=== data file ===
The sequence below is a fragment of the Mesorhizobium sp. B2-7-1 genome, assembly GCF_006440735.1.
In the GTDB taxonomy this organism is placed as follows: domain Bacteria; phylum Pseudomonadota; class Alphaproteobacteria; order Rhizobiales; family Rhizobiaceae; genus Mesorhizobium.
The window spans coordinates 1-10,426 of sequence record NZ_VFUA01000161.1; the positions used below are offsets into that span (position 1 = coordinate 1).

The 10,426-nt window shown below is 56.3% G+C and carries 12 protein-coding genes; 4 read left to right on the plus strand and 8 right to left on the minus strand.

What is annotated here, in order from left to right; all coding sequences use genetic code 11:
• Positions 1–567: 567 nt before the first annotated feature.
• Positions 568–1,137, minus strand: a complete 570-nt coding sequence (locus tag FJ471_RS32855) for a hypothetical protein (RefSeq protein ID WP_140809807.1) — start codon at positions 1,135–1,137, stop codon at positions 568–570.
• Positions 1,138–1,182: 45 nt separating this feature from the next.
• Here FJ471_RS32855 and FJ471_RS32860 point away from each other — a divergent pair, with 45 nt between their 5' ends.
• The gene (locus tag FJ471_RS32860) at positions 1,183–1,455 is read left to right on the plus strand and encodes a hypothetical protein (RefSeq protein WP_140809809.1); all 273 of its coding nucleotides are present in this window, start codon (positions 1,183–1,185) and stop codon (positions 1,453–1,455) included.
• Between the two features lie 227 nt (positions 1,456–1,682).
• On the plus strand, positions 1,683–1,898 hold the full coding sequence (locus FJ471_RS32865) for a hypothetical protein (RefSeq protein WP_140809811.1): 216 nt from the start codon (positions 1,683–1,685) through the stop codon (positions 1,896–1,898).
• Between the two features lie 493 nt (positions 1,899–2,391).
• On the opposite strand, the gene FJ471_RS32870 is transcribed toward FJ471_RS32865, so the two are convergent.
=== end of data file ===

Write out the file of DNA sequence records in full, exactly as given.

The sequence below is a fragment of the Mesorhizobium sp. B2-7-1 genome, assembly GCF_006440735.1.
In the GTDB taxonomy this organism is placed as follows: domain Bacteria; phylum Pseudomonadota; class Alphaproteobacteria; order Rhizobiales; family Rhizobiaceae; genus Mesorhizobium.
The window spans coordinates 1-10,426 of sequence record NZ_VFUA01000161.1; the positions used below are offsets into that span (position 1 = coordinate 1).

The 10,426-nt window shown below is 56.3% G+C and carries 12 protein-coding genes; 4 read left to right on the plus strand and 8 right to left on the minus strand.

What is annotated here, in order from left to right; all coding sequences use genetic code 11:
• Positions 1–567: 567 nt before the first annotated feature.
• Positions 568–1,137, minus strand: a complete 570-nt coding sequence (locus tag FJ471_RS32855) for a hypothetical protein (RefSeq protein ID WP_140809807.1) — start codon at positions 1,135–1,137, stop codon at positions 568–570.
• Positions 1,138–1,182: 45 nt separating this feature from the next.
• Here FJ471_RS32855 and FJ471_RS32860 point away from each other — a divergent pair, with 45 nt between their 5' ends.
• The gene (locus tag FJ471_RS32860) at positions 1,183–1,455 is read left to right on the plus strand and encodes a hypothetical protein (RefSeq protein WP_140809809.1); all 273 of its coding nucleotides are present in this window, start codon (positions 1,183–1,185) and stop codon (positions 1,453–1,455) included.
• Between the two features lie 227 nt (positions 1,456–1,682).
• On the plus strand, positions 1,683–1,898 hold the full coding sequence (locus FJ471_RS32865) for a hypothetical protein (RefSeq protein WP_140809811.1): 216 nt from the start codon (positions 1,683–1,685) through the stop codon (positions 1,896–1,898).
• Between the two features lie 493 nt (positions 1,899–2,391).
• On the opposite strand, the gene FJ471_RS32870 is transcribed toward FJ471_RS32865, so the two are convergent.